It's easy to forget a night at the BOT, but not because the BOT is forgettable. What happens in Vegas stays in Vegas. What happens at the BOT is common knowledge across the Seward Peninsula the next day. The annual Iditarod dog-sled race essentially ends at its doors on Front Street, which is convenient for thirsty contestants after a long race, and their handlers too.
|Not much has changed since I visited here in 1992, except maybe some of the endorsements, and the bar is now smoke free. The bay windows to the right fronted (or at least used to) a gift shop specializing in locally-carved walrus ivory or an oosik.|
Inhibitions are often left at the door, and there were times I wished for Windex and a full body covering of cellophane. I have clear memories of some patrons wandering out onto Front Street in a stupor beneath the midnight sun. Summer's light made it easier to drive around the prostrate, unconscious bodies. But I mostly remember a motley, cross-cultural gathering of collegial people looking for a spot of company in a climate that encouraged neighborly individualism. Any visitor to Nome is a local attraction, but stay for any time and you'll be absorbed into the fabric, a familiar cheechako. I was never wanting for a dance partner at the BOT, of any age.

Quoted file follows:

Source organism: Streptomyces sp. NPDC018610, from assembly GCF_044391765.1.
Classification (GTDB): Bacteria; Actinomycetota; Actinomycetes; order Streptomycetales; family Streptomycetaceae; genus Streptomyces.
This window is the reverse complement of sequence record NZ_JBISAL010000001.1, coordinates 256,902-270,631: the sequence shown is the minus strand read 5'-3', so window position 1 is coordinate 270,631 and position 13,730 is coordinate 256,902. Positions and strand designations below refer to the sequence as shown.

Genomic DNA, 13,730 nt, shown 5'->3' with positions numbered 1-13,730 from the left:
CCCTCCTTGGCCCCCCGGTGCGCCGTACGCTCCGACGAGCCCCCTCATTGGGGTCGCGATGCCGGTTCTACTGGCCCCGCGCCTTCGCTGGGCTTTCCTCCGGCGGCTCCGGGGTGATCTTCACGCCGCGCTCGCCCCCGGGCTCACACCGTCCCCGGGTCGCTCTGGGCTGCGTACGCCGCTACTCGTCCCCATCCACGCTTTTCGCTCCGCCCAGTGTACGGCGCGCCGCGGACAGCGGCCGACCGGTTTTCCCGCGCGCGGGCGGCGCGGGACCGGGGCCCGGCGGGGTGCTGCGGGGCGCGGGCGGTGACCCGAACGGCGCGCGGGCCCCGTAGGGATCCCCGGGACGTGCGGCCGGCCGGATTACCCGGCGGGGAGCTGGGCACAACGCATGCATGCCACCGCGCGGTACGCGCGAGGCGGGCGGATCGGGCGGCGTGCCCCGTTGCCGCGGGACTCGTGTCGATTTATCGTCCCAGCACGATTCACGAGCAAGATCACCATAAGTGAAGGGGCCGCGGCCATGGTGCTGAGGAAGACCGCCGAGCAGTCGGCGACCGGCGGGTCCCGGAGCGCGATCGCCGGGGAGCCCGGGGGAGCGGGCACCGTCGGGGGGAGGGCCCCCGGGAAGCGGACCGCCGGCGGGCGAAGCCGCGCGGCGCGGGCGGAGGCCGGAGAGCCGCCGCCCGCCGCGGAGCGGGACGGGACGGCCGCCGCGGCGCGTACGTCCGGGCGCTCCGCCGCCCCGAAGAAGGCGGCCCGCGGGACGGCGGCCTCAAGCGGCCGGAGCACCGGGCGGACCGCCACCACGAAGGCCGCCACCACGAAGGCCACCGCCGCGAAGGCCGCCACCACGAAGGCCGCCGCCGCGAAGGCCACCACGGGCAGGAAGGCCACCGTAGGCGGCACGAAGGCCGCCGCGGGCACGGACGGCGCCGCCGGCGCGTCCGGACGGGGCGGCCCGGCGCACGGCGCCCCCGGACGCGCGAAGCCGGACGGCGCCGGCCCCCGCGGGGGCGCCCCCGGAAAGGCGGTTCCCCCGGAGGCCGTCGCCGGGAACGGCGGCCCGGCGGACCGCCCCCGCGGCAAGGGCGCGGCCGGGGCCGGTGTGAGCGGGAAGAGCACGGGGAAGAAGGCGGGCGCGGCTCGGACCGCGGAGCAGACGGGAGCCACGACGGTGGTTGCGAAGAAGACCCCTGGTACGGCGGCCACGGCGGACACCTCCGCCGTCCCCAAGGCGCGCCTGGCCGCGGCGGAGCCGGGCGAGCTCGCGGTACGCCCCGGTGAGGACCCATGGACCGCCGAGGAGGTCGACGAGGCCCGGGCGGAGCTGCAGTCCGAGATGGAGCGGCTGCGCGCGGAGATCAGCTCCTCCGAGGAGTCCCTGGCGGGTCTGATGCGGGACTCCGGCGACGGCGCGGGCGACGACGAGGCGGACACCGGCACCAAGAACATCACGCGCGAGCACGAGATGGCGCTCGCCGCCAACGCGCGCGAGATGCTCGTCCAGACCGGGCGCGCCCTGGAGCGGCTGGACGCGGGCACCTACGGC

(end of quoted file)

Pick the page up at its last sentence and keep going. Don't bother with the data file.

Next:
There are plenty of other things to do in Nome than drink, particularly if you are a birder or gold prospector, or look for adventure in the nearby Kigluaik Mountains. And inebriation isn't my idea of a good time, except for its opportunities for sociological commentary. But there is always the bingo hall upstairs, free food on bingo nights (but not the drinks) and the other eight saloons, and no visit to Nome is complete without a visit to its oldest saloon, established in 1900 at the height of the gold rush.